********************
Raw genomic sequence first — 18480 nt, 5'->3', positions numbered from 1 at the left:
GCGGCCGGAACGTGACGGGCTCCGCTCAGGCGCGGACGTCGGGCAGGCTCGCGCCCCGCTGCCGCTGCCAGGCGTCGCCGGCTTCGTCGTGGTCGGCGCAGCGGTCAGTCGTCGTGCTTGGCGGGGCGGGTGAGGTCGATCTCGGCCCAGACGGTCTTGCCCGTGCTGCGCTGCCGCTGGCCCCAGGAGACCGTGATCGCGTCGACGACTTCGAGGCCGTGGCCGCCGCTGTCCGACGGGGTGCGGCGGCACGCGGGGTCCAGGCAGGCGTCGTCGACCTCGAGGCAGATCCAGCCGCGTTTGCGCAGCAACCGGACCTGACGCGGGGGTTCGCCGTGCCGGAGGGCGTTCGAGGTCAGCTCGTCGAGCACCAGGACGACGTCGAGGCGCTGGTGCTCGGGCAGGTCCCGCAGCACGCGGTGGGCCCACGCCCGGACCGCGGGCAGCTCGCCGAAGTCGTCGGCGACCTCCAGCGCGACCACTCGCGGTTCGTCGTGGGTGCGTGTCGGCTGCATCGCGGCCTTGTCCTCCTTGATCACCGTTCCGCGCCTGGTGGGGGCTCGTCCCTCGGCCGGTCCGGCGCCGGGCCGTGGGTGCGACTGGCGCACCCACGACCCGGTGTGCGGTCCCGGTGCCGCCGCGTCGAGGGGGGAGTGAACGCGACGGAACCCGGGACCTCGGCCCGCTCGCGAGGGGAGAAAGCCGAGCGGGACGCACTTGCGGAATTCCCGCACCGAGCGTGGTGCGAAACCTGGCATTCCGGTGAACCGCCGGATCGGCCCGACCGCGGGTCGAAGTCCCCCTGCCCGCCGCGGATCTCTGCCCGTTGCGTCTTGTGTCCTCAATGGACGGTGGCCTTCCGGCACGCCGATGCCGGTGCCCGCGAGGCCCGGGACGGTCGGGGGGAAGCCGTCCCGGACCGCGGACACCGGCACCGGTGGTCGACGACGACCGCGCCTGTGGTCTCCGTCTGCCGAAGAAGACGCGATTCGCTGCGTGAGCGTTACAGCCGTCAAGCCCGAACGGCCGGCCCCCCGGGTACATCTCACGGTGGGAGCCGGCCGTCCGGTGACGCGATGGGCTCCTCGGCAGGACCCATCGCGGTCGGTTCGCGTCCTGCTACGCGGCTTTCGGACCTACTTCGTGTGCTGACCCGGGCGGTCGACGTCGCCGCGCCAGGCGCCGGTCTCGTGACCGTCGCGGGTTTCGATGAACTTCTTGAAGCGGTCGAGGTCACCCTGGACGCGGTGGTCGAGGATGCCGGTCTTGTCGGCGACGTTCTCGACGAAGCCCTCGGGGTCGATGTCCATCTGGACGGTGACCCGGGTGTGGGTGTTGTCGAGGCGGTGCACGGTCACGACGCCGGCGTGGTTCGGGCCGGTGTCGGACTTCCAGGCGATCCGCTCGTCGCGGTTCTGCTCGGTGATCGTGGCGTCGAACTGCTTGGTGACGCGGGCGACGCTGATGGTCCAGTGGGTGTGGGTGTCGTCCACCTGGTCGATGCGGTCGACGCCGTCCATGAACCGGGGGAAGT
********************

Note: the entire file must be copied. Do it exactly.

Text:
Raw genomic sequence first — 18480 nt, 5'->3', positions numbered from 1 at the left:
GCGGCCGGAACGTGACGGGCTCCGCTCAGGCGCGGACGTCGGGCAGGCTCGCGCCCCGCTGCCGCTGCCAGGCGTCGCCGGCTTCGTCGTGGTCGGCGCAGCGGTCAGTCGTCGTGCTTGGCGGGGCGGGTGAGGTCGATCTCGGCCCAGACGGTCTTGCCCGTGCTGCGCTGCCGCTGGCCCCAGGAGACCGTGATCGCGTCGACGACTTCGAGGCCGTGGCCGCCGCTGTCCGACGGGGTGCGGCGGCACGCGGGGTCCAGGCAGGCGTCGTCGACCTCGAGGCAGATCCAGCCGCGTTTGCGCAGCAACCGGACCTGACGCGGGGGTTCGCCGTGCCGGAGGGCGTTCGAGGTCAGCTCGTCGAGCACCAGGACGACGTCGAGGCGCTGGTGCTCGGGCAGGTCCCGCAGCACGCGGTGGGCCCACGCCCGGACCGCGGGCAGCTCGCCGAAGTCGTCGGCGACCTCCAGCGCGACCACTCGCGGTTCGTCGTGGGTGCGTGTCGGCTGCATCGCGGCCTTGTCCTCCTTGATCACCGTTCCGCGCCTGGTGGGGGCTCGTCCCTCGGCCGGTCCGGCGCCGGGCCGTGGGTGCGACTGGCGCACCCACGACCCGGTGTGCGGTCCCGGTGCCGCCGCGTCGAGGGGGGAGTGAACGCGACGGAACCCGGGACCTCGGCCCGCTCGCGAGGGGAGAAAGCCGAGCGGGACGCACTTGCGGAATTCCCGCACCGAGCGTGGTGCGAAACCTGGCATTCCGGTGAACCGCCGGATCGGCCCGACCGCGGGTCGAAGTCCCCCTGCCCGCCGCGGATCTCTGCCCGTTGCGTCTTGTGTCCTCAATGGACGGTGGCCTTCCGGCACGCCGATGCCGGTGCCCGCGAGGCCCGGGACGGTCGGGGGGAAGCCGTCCCGGACCGCGGACACCGGCACCGGTGGTCGACGACGACCGCGCCTGTGGTCTCCGTCTGCCGAAGAAGACGCGATTCGCTGCGTGAGCGTTACAGCCGTCAAGCCCGAACGGCCGGCCCCCCGGGTACATCTCACGGTGGGAGCCGGCCGTCCGGTGACGCGATGGGCTCCTCGGCAGGACCCATCGCGGTCGGTTCGCGTCCTGCTACGCGGCTTTCGGACCTACTTCGTGTGCTGACCCGGGCGGTCGACGTCGCCGCGCCAGGCGCCGGTCTCGTGACCGTCGCGGGTTTCGATGAACTTCTTGAAGCGGTCGAGGTCACCCTGGACGCGGTGGTCGAGGATGCCGGTCTTGTCGGCGACGTTCTCGACGAAGCCCTCGGGGTCGATGTCCATCTGGACGGTGACCCGGGTGTGGGTGTTGTCGAGGCGGTGCACGGTCACGACGCCGGCGTGGTTCGGGCCGGTGTCGGACTTCCAGGCGATCCGCTCGTCGCGGTTCTGCTCGGTGATCGTGGCGTCGAACTGCTTGGTGACGCGGGCGACGCTGATGGTCCAGTGGGTGTGGGTGTCGTCCACCTGGTCGATGCGGTCGACGCCGTCCATGAACCGGGGGAAGT